Oscar E Moore

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Noel Coward’s Present Laughter – Staring Victor Garber

January 29th, 2010 by Oscar E Moore


Disappointing.  Despite the jaw dropping, ultra dazzling, decadent and unfortunately overpowering deco duplex set designed by Alexander Dodge which elicits gasps of approval and applause from the audience when the first act curtain rises on Noel Coward’s classic comedy at the American Airlines Theatre presented by the Roundabout Theatre Company – Present Laughter ultimately should be starring Victor Garber and not the set which not only grabs your attention but threatens to hold onto it as the plot slowly unwinds, characters are introduced and relationships set up during the tired first act.  It’s a slow going affair.

Not until Act II and III does the farcical element kick in despite the introduction in Act I of the nervous and eager playwright, Roland Maule (Brooks Ashmanskas – who all but mauls anyone to whom he offers his firm hand shake). 

If only the entire production took flight as he does, racing around the stage, all a twitter, slapping his own hands when he does not approve of his own actions, voicing his adoration of the “always acting” Garry Essendine (Victor Garber) the ego centric, suave, afraid of aging, money making star that keeps his entire retinue able to live the deluxe lifestyle to which they have all become accustomed.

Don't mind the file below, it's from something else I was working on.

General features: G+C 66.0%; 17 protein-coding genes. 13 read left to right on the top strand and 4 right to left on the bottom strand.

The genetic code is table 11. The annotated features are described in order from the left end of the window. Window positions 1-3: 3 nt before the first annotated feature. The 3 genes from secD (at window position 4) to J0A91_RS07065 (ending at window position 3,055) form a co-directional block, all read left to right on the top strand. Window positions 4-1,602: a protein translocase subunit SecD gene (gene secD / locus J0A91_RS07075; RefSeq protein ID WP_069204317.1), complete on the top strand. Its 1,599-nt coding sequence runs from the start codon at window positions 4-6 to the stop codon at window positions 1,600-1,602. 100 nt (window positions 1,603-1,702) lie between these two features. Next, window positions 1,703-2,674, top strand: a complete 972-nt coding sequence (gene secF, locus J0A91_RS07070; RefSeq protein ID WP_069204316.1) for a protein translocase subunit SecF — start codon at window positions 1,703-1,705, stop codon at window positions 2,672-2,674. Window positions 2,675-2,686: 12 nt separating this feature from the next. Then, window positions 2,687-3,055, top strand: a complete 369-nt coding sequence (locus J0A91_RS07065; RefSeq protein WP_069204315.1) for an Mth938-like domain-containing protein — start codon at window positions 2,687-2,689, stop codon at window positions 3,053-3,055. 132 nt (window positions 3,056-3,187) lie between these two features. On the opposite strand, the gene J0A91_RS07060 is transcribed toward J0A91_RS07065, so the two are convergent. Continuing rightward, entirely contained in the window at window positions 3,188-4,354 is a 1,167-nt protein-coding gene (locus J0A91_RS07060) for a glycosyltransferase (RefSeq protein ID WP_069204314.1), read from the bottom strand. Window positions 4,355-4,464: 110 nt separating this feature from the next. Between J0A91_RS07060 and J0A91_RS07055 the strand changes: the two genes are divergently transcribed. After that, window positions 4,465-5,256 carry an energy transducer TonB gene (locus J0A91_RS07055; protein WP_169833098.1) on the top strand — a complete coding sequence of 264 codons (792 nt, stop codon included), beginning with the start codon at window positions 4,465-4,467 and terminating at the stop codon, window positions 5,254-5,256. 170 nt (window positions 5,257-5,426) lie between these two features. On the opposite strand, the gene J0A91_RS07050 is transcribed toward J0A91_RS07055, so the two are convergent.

He is off to tour Africa to fill the coffers, but not before he is forced to face the reality of his world weary life and deal with his newest overnight conquest who has lost her latchkey Daphne Stillington (a delightful Holley Fain who captures the spirit of the comedy and her character right on), his almost ex wife Liz Essendine (a no nonsense, practical, accepting and understanding Lisa Banes who knows what’s right for tout le monde) his faithful secretary of seventeen years Monica (an expertly funny Harriet Harris) Fred, his manservant (a jaunty James Joseph O’Neil) and his maid Miss Erikson (Nancy E. Carroll – who has been directed to voice most of her unintelligible lines with a cigarette dangling from her lips as she very slowly cleans up), his producer Henry Lyppiatt (Richard Poe) whose predatory wife Joanna (Pamela Jane Gray – wearing the most fabulous black and white outfits designed by Jane Greenwood – knock offs should be made instantly available to anyone who wants to look like a glamorous star) has targeted Essendine as her newest lover while carrying on an affair with Morris (Marc Vietor) his manager.  It’s all rather too much for Essendine to deal with – claiming he’d rather be alone.

Mr. Garber seems the perfect choice for the role.  But something is amiss here.  We don’t care for him really and I think we should despite his childlike tantrums, his preening and his I can do anything I like attitude.  He fills his silk pajamas nicely along with his dressing gowns and has some extremely funny moments but the sadness that he hides is hidden too well underneath the circus of his life.

Nicholas Martin has directed this fun but uneven production that has enabled Alice Duffy as Lady Saltburn to make her first New York appearance.  She has one of the best moments of the evening.  Good for her!  www.roundabouttheatre.org

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